Prof. Thomas Seidl, Deputy Chair of the IKS Project Advisory Board, takes a scientist’s point of view, exactly what one would expect from the Chair for Database Systems and Data Mining at Ludwig-Maximilians-Universität (LMU) Munich. For him, safe intelligence is first and foremost about combining the topic of safe software systems with questions about artificial intelligence (AI). “Calling it a clash of cultures, like with the Egyptians and ancient Greeks, is surely exaggerated,” says Seidl.
Prof. Thomas Seidl is the Chair for Database Systems and Data Mining at Ludwig-Maximilians-Universität (LMU) Munich. He is spokesperson of the Munich Center for Machine Learning (MCML), the national AI competence center, and a member of the Board of Directors of the Leibniz Supercomputing Center (LRZ), and the elite Data Science study program, several scientific advisory boards and numerous program committees. After studying computer science at TU Munich, Seidel earned his PhD and postdoctoral qualification at LMU, to which he returned in 2016 after working at the University of Konstanz and RWTH Aachen University.
“But software engineers have an entirely different type of safety requirements than is the case with machine learning, where many statistical observations are incorporated.” Fraunhofer IKS can make an important contribution to finding out how “the peculiarities of cognitive systems can be rendered tangible with this machine learning and captured in the conceptuality and classification of safe software systems.”
In contrast, Thomas Gallner, Chair of the IKS Project Advisory Board, examines safe intelligence from a business perspective. For the Head of Innovation Center and Technology Scouting at CARIAD, a Volkswagen Group company, the term “Trust” is paramount. “Ultimately, it’s about creating trust in the topic of AI in industry,” emphasizes Gallner, and gives an example: “When a vehicle that is equipped with a variety of sensors is moving at level 4 of automated driving, there can never be an event where you say afterwards, ‘I don’t know why the system reacted like that either.’” What’s more, these new systems have to be better and more powerful than today’s systems. The research work of Fraunhofer IKS in the area of safe intelligence is highly relevant in this context.
Thomas Gallner is Head of Innovation Center and Technology Scouting at CARIAD, a Volkswagen Group company. He has lectured on Innovation Management at OTH Regensburg since 2019. Prior to this, Gallner worked at Continental for nearly 13 years, most recently as Head of Corporate Innovation Management. His career also includes stints at Siemens and Infineon, among others. He earned his master’s degree in Microsystems Engineering at OTH Regensburg in 1995.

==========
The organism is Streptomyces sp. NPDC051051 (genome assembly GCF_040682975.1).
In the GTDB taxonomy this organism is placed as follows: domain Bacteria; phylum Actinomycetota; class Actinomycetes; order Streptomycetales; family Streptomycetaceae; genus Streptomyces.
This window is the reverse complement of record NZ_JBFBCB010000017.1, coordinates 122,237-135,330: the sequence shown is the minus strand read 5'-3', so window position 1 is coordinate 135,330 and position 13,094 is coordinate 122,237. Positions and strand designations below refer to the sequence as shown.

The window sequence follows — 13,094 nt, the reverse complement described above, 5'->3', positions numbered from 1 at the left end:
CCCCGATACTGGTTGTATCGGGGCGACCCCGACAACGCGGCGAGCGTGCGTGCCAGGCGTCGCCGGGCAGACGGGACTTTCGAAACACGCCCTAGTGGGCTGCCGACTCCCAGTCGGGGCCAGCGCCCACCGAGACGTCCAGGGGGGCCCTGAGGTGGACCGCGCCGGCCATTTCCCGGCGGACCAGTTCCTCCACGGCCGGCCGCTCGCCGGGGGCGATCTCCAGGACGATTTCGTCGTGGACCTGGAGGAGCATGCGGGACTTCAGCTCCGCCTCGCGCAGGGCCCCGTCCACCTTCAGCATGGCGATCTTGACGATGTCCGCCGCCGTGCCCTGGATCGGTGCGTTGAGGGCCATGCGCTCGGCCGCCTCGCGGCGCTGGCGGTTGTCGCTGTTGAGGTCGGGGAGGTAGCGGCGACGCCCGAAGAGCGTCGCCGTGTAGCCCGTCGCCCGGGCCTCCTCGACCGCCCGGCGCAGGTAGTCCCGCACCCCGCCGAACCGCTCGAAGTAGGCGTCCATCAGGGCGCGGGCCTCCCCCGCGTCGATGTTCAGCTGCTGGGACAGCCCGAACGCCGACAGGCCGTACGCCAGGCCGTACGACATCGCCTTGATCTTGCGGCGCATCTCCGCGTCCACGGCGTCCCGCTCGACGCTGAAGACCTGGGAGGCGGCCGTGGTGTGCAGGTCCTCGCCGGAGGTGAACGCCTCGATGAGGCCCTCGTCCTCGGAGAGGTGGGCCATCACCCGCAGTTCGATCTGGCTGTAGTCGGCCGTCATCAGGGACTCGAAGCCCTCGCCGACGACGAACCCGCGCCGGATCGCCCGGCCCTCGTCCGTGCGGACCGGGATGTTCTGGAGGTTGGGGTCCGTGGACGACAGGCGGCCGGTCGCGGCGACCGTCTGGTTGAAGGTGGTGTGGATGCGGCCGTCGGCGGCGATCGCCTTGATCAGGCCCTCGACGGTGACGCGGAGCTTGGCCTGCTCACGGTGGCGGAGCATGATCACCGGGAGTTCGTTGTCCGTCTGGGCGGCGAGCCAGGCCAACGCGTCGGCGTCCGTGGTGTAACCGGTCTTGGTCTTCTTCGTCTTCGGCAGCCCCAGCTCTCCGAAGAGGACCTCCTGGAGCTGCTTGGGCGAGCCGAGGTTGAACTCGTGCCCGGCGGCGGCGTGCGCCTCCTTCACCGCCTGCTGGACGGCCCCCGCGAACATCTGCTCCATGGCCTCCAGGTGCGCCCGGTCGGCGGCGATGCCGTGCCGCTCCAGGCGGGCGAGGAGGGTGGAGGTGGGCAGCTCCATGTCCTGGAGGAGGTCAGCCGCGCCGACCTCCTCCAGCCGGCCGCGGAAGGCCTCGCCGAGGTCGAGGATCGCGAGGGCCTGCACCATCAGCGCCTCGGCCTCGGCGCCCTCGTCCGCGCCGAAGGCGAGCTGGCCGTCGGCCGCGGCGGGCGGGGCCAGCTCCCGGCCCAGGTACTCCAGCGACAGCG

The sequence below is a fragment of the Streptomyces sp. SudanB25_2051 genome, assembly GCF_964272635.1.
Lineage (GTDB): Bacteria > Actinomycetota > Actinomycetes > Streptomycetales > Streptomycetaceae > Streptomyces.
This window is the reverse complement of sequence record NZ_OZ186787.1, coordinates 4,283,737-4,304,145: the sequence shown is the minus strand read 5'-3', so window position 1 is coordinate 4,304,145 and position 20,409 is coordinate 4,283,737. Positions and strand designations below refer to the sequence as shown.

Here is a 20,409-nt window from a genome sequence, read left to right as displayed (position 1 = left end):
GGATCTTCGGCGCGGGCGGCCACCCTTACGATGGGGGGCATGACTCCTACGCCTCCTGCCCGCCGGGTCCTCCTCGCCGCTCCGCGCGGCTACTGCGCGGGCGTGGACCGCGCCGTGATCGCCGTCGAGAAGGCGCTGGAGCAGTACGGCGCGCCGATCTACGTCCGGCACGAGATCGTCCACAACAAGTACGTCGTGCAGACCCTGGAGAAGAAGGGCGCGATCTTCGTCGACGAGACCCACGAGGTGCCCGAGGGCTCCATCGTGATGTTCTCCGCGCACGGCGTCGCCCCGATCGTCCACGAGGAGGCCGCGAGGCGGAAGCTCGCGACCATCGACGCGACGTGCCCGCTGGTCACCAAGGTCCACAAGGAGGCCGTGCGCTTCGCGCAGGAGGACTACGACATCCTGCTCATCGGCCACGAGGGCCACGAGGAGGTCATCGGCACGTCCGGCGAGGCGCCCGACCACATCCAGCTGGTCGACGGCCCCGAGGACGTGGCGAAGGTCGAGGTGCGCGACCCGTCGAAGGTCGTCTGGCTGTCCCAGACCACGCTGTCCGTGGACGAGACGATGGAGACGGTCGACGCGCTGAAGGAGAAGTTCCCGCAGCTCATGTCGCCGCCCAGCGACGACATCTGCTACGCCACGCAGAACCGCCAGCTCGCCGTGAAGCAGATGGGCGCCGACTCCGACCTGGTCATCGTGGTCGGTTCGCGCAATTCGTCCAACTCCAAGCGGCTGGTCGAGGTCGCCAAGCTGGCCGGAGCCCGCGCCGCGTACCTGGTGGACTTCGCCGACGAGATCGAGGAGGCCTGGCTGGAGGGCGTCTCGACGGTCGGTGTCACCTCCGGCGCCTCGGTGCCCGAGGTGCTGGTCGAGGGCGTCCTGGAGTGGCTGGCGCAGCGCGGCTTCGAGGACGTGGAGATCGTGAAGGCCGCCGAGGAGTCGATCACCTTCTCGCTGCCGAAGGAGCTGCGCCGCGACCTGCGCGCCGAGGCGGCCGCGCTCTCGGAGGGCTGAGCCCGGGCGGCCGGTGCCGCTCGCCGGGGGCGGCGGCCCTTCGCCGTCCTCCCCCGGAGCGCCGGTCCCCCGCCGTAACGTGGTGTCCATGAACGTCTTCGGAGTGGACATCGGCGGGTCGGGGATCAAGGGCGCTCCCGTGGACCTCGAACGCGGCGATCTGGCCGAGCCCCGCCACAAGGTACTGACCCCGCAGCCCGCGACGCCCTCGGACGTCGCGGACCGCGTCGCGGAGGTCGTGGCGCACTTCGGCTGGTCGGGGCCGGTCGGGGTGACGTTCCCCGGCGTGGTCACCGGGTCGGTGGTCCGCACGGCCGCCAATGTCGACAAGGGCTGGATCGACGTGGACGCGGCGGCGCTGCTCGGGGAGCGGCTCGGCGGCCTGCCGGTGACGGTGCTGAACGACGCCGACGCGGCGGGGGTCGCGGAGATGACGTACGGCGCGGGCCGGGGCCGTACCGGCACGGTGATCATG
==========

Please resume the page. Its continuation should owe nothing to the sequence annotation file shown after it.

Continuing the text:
This trust is a prerequisite for Fraunhofer IKS — like the Fraunhofer-Gesellschaft overall — to fulfill its mission, namely building a bridge between basic research and application, says Seidl. “In other words, it’s about getting the results of research into the field, in cooperation with small and large industrial partners.” At Fraunhofer IKS, this applies most of all to AI-based applications in safety-critical areas, which are few and far between so far, reports Seidl. “People are justifiably very cautious here and there is a large demand for research.”
Gallner’s opinion is similar: In Europe, it’s about transferring the results of research to applications, getting them “on the road”. This involves using and pooling existing expertise just as much as establishing closer ties with businesses and society at large. “Our goal must be to define focal topics in the framework of regional excellence initiatives and take a leading role internationally. Fraunhofer IKS can play an important role here.”
All the same, says Seidl, we must not lose sight of the role of the scientist, despite the high demands in the projects, the deadlines, the expectations of the project partners, and other factors. Seidel is quite conscious of this, however: “The perspective of science is that of critical analysis and ‘getting to the bottom of things’,” explains Seidl. “Repeatedly asking yourself the question: What am I really doing here? That’s what I’d like to convey to the research fellows at Fraunhofer IKS.”
This work was funded by the Bavarian Ministry for Economic Affairs, Regional Development and Energy as part of a project to support the thematic development of the Institute for Cognitive Systems.